A visit to the beach was refreshing and I did watch at close range two Red-rumped Swallows feeding around the car park at Torre de la Higuera. This species is seen regularly along the highways near bridges and culverts. A quick visit to El Acebuche to check out some details saw the regular crowd of 40+ Azure-winged Magpie hanging around the picnic area. On the way 'home' we saw Southern Grey Shrike and 30+ Bee Eater. Back at El Rocio in the evening 300+ Spoonbill and 9 Purple Heron were counted along with the usual throng of waterbirds.

La Rocina 2000-2100. Looking from the cool hides in the late evening a selection of Black-winged Stilts, Little- ringed Plover, Woodchat Shrike, White Stork and Spoonbills all had young. They were joined by 10 Green Sandpiper, 2 Savi's Warbler, 1 Olivaceous Warbler and a Purple Swamp Hen.

1 July 2006 An earlier but not that early start for me, heading out into the northern marismas and eventually to the CV Jose Antonio Valverde Centre and Lucio del Lobo. On the way I saw a Stone Curlew and on arrival a single Great White Egret, Great Reed Warblers, BW Stilts and Little and Cattle Egrets. At the centre it was drier than my last visit two years ago so not quite as good. Around 40,000 waterbirds were present last time. A male Pin-tailed Sandgrouse flew over. The heronry was still as busy with fledged young everwhere. The smell and sound of hundreds of Glossy Ibis, Cattle and Little Egrets, Squacco, Night and Purple Herons was as ever amazing.

A different route back without hanging about added 15 Night Heron, 100,s Calandra and Short-toed Larks and Southern Grey Shrike from the car.

Dehesa de la Abajo This was a new site for me and proved impressive due to the drier conditions around the park. An estimate of 2000 Black-winged Stilt, 100,s-1000 Whiskered Tern, 500 Avocet, 40 Black Kite, Marsh Harrier, 50 Black-necked Grebe, 3000 Coot, a pair of Ruff, 2000 Black-tailed Godwit, 100,s White Stork (breeding), 100 Bee Eater, 400 Spoonbill and many wildfowl. More time was needed to search through them all, what a site. I was only out for three hours and it was a pity to leave. Most of my birding was from the car hence not getting better views and hearing more species. I did have poors views of Spectacled Warbler and would have seen many other birds if I had time to search. I have seen them before and will see them again.

From the 1-7 July we stayed near Armacao de Pera on the Algarve, Portugal.

Some notable sightings while out and about included 6+ Alpine Swift racing around the seafront at Albufeira, Short-toed Eagle on the way to Monchique and looking down on Pallid Swifts at Ponta da Piedade. Yellow legged Gulls were numerous all along the coast.

I did visit the wetland site at Vilamoura briefly to have a look at any new developments. Much of it was closed off to cars now, I suppose local revheads have spoiled it for all. Purple Heron were still numerous and the reservoir lagoons held numerous Pochard, Mallard, Gadwall, Black-necked Grebe, Yellow -legged Gull and Black-winged Stilts. Cattle Egrets were also seen with White Storks, Waxbills, Marsh Harrier, Hoopoe, Turtle Dove, Azure- winged Magpies and Woodchat Shrikes around the scrub and reedbeds. As I was there at the middle of the day no Purple Swamp Hen were seen and this was a good site for Red-necked Nightjar five years ago.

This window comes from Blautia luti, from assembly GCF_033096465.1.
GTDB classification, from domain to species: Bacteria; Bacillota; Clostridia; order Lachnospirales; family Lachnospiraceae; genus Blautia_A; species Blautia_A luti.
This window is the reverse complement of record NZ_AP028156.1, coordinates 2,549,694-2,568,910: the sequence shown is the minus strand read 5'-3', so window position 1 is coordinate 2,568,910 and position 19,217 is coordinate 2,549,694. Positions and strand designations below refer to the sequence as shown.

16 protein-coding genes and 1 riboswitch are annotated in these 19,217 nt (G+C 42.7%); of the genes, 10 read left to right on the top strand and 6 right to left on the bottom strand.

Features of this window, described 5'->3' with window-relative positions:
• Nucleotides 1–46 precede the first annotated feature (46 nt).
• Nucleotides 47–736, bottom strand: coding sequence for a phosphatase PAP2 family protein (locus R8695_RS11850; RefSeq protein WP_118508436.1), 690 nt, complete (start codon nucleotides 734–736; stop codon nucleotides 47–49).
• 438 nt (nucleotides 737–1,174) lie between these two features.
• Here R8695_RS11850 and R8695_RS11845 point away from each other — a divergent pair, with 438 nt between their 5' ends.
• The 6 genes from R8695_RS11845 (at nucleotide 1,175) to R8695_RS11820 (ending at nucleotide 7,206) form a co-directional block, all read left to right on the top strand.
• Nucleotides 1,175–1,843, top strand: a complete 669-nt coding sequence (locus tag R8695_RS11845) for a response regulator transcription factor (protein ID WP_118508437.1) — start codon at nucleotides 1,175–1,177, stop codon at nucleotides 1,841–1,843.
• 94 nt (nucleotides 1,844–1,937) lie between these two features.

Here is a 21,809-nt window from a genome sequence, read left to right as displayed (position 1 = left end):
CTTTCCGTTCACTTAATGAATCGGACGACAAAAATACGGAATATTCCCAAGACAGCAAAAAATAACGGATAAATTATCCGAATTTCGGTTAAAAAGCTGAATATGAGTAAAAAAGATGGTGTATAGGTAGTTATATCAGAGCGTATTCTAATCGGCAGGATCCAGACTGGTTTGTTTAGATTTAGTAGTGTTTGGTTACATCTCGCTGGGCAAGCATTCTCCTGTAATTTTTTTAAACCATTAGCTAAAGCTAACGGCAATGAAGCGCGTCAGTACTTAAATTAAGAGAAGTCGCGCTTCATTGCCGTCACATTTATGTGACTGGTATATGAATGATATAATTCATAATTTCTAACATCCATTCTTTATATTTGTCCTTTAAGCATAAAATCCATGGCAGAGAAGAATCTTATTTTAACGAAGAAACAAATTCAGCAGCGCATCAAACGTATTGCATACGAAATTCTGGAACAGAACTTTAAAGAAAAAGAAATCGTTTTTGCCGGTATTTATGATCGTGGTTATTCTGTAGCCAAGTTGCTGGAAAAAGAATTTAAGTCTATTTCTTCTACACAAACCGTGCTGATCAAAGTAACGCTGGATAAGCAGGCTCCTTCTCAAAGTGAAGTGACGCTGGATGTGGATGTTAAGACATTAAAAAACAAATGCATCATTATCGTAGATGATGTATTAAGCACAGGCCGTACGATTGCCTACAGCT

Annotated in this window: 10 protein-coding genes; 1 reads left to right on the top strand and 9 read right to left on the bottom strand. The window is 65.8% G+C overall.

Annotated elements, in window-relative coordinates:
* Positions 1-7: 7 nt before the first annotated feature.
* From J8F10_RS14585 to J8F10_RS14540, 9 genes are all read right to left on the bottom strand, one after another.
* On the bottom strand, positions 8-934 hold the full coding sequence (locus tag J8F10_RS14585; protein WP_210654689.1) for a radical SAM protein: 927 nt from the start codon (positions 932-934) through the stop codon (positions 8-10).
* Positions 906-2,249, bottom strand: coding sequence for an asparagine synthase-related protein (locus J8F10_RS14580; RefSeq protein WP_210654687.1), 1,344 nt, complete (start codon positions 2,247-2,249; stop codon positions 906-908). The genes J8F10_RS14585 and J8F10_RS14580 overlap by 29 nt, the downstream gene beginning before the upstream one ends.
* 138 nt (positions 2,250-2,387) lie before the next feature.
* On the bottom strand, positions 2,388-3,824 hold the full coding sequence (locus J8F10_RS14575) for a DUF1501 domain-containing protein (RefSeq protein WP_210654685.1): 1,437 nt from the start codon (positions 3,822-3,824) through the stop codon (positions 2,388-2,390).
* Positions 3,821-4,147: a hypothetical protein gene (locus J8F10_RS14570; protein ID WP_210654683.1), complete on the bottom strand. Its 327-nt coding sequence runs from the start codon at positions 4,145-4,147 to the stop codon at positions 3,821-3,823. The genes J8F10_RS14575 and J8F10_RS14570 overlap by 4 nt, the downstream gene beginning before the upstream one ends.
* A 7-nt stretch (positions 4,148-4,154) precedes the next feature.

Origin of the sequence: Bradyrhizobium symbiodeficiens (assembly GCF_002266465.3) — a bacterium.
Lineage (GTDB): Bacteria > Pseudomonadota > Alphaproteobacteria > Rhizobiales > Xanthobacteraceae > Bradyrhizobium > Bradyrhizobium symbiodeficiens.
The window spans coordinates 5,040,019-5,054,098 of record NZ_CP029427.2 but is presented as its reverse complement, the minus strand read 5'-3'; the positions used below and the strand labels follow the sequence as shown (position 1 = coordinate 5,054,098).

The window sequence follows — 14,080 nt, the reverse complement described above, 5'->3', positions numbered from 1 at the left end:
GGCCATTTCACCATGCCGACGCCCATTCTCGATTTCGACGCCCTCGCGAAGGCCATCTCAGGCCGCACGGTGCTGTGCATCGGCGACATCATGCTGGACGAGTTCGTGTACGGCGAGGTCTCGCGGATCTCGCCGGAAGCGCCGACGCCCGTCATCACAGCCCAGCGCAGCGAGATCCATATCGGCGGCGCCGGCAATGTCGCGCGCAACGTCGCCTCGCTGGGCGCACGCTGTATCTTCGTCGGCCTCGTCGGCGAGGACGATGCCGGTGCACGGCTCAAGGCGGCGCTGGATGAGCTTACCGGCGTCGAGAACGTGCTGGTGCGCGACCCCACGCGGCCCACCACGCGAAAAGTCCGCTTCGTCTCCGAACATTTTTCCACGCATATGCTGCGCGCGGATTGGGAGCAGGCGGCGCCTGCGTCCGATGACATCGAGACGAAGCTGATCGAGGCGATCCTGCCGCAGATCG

From our rural apartment I was fortunate enough to have breeding Bee Eaters, Woodchat Shrike, Hoopoe, Sardinian Warbler, Red-rumped Swallow and also noted an Alpine Swift and Booted Eagle, most were seen from the breakfast table.

My local patch was the Salgado lagoon which I birded five times totalling about 5 hours. This impressive site held various numbers of birds but peaks of 217 Greater Flamingo, 9 Spoonbill, 150-200 Avocet, 100 pairs Black-winged Stilt, 30 Little Grebe, Moorhen, 400 Coot, 100 Kentish Plover, up to 25 Dunlin, 1 Curlew Sandpiper (6th), up to 4 Common Sandpiper, Pallid and Common Swift, 30 Little Egret, 8 Grey Heron, 30 Cattle Egret, 250-380 Black-tailed Godwit, Green Sandpiper, 50 Little Tern, 4 Gull-billed Tern, 10 Sandwich Tern, 150 Mallard, breeding Gadwall, 5 Purple Swamp Hen, 2 short staying Slender-billed Gull (adults on 6th), a roosting adult Audouin's Gull (6th), a Great Black-backed Gull (6th), 2 Purple Heron (7th), 2 Zitting Cisticola, 15 Crested Lark, Thekla Lark, 2 Little Owl, 1 Hoopoe, 10 Woodchat Shrike and 10 Pochard.

On the return to Seville I wanted to check another new Spanish site for me, El Portil Lagoon near Punta Umbria. It was a sunken lagoon within a dune system but adjacent to the town of El Portil. Many birds were present 1000 Coot, 6 Spoonbill, 1 Black-tailed Godwit, Great Crested and Little Grebes, 20 Pochard, 2 Red-crested Pochard, 20+ Little-ringed Plover, 30+ Black-winged Stilt, Sardinian Warbler, Sand Martin and Common Sandpiper but no target species of Chamaeleon.